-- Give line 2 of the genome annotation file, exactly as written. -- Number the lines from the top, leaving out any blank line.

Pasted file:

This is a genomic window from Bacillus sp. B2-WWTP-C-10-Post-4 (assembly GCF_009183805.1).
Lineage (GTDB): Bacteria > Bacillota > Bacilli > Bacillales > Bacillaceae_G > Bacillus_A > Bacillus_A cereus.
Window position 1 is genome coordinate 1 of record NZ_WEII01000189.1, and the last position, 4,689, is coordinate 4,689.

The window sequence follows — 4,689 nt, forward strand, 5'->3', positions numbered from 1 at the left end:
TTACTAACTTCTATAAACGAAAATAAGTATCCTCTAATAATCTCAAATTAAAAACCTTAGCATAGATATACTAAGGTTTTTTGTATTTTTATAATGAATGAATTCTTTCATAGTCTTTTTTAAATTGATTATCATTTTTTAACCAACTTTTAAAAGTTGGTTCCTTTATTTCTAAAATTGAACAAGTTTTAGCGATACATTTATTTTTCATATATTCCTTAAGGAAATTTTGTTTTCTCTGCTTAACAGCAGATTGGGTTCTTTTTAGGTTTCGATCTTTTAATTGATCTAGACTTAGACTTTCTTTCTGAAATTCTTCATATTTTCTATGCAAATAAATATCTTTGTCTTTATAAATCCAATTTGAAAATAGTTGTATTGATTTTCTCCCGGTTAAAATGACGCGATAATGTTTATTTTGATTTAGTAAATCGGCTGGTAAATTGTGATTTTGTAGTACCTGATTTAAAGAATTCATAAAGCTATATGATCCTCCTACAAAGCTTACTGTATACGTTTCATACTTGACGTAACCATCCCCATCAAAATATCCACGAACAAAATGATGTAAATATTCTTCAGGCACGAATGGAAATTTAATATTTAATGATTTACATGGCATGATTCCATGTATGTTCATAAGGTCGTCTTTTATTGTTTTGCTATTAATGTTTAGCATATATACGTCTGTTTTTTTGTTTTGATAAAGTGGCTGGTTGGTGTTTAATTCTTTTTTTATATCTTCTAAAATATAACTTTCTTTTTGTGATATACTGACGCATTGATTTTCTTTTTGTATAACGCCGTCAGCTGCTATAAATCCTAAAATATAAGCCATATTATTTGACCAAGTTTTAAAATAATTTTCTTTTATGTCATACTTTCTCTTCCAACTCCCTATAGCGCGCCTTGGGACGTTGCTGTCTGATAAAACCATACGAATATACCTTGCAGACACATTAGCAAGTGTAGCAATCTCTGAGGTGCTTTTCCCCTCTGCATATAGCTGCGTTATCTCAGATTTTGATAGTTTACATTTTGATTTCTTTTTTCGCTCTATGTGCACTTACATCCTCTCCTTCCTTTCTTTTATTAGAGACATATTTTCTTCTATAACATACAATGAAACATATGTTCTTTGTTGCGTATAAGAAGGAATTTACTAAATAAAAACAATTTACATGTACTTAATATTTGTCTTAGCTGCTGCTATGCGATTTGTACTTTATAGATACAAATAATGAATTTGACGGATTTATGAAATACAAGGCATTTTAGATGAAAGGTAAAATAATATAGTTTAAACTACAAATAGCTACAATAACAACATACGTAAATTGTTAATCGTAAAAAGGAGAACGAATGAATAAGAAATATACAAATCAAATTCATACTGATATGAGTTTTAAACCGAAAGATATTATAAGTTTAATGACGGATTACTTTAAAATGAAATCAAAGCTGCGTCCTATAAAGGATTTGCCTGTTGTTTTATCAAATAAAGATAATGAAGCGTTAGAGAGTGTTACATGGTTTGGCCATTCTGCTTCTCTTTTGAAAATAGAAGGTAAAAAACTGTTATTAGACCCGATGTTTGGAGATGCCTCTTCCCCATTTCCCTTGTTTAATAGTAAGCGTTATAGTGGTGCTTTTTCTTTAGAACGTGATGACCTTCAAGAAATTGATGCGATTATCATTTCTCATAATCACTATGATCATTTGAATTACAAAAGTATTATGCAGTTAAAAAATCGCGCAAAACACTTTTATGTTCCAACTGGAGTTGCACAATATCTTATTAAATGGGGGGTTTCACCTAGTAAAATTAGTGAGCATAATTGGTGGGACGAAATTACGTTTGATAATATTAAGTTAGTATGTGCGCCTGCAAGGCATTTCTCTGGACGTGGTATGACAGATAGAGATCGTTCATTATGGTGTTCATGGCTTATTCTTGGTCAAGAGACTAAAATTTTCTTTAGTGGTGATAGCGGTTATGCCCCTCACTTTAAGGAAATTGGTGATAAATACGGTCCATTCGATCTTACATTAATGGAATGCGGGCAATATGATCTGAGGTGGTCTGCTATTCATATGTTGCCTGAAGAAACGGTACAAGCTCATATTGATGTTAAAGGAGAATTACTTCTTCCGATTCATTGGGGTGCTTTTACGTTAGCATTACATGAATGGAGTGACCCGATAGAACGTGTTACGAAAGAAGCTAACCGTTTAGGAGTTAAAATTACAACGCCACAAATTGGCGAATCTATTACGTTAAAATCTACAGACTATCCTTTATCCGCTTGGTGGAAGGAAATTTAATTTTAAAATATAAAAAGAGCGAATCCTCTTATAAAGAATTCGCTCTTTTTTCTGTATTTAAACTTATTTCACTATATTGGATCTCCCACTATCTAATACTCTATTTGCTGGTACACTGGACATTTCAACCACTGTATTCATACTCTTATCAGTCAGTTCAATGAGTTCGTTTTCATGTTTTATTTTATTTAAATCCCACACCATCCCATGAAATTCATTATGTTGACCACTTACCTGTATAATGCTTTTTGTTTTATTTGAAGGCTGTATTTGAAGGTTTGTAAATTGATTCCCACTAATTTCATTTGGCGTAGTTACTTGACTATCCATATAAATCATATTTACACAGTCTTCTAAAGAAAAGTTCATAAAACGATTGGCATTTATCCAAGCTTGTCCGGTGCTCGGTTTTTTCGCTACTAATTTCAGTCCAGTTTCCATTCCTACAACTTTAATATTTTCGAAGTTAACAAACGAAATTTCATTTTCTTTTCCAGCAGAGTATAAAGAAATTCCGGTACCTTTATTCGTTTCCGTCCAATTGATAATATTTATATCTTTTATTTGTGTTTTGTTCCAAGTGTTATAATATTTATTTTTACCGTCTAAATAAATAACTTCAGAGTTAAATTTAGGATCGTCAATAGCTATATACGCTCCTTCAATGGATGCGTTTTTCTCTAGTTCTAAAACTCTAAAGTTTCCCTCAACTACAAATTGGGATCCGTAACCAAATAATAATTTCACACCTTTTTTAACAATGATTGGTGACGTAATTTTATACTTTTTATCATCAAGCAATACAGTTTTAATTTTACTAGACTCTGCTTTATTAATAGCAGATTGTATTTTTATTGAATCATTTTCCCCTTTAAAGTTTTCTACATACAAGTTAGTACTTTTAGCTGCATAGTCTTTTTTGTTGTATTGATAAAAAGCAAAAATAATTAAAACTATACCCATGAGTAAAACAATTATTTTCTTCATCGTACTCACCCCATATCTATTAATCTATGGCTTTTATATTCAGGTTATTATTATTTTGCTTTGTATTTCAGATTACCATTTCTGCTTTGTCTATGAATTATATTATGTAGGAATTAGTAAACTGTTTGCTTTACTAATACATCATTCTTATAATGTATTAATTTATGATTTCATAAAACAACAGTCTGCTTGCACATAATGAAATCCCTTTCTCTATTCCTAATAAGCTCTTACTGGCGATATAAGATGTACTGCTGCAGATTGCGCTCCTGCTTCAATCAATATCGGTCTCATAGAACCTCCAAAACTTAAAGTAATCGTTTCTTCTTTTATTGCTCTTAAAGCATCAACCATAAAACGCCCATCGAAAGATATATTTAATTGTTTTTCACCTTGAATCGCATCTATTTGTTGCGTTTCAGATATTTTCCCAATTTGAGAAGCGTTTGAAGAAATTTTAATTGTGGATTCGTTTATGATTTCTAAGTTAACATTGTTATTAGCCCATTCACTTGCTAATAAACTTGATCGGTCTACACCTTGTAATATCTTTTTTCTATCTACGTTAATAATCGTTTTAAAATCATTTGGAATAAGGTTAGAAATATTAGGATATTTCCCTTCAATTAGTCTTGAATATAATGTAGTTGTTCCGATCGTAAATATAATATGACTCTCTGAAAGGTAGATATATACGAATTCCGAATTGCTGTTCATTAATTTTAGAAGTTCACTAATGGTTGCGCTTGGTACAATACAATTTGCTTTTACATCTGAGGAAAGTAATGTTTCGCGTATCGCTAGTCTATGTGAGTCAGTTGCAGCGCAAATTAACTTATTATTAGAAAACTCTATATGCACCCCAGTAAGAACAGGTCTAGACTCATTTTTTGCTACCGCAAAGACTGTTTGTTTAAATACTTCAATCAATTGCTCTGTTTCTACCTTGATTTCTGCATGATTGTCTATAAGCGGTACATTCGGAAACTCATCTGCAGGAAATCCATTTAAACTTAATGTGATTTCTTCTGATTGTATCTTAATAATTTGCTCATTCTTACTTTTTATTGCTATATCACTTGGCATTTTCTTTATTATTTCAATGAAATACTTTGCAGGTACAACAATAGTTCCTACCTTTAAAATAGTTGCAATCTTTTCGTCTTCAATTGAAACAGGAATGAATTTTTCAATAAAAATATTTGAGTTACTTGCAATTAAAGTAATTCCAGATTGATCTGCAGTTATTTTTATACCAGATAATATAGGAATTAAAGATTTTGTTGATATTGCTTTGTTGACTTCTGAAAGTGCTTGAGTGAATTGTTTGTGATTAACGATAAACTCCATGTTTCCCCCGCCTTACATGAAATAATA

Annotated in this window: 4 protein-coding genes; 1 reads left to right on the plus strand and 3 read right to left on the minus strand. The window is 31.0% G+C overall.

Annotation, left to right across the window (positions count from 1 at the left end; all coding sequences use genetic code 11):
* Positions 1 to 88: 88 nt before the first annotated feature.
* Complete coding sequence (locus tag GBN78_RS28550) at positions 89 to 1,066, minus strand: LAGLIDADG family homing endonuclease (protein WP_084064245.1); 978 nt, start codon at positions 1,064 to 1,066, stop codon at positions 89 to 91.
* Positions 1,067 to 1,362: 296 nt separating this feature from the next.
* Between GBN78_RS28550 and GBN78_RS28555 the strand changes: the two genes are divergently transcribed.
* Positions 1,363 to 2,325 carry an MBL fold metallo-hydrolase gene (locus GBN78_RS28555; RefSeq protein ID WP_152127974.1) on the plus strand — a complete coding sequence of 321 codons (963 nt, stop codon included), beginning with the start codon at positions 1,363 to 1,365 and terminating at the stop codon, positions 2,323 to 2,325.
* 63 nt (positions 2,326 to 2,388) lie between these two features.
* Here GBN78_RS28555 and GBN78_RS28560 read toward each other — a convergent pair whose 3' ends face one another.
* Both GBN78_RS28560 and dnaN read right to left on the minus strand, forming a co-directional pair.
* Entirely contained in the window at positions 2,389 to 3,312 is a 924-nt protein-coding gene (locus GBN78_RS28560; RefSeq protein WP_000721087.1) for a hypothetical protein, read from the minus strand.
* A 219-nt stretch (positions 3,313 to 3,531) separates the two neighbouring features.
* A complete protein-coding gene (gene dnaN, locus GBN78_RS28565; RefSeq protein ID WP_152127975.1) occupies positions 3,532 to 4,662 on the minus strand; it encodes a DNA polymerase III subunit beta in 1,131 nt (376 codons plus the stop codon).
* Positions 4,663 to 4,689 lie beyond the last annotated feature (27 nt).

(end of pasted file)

Lineage (GTDB): Bacteria > Bacillota > Bacilli > Bacillales > Bacillaceae_G > Bacillus_A > Bacillus_A cereus.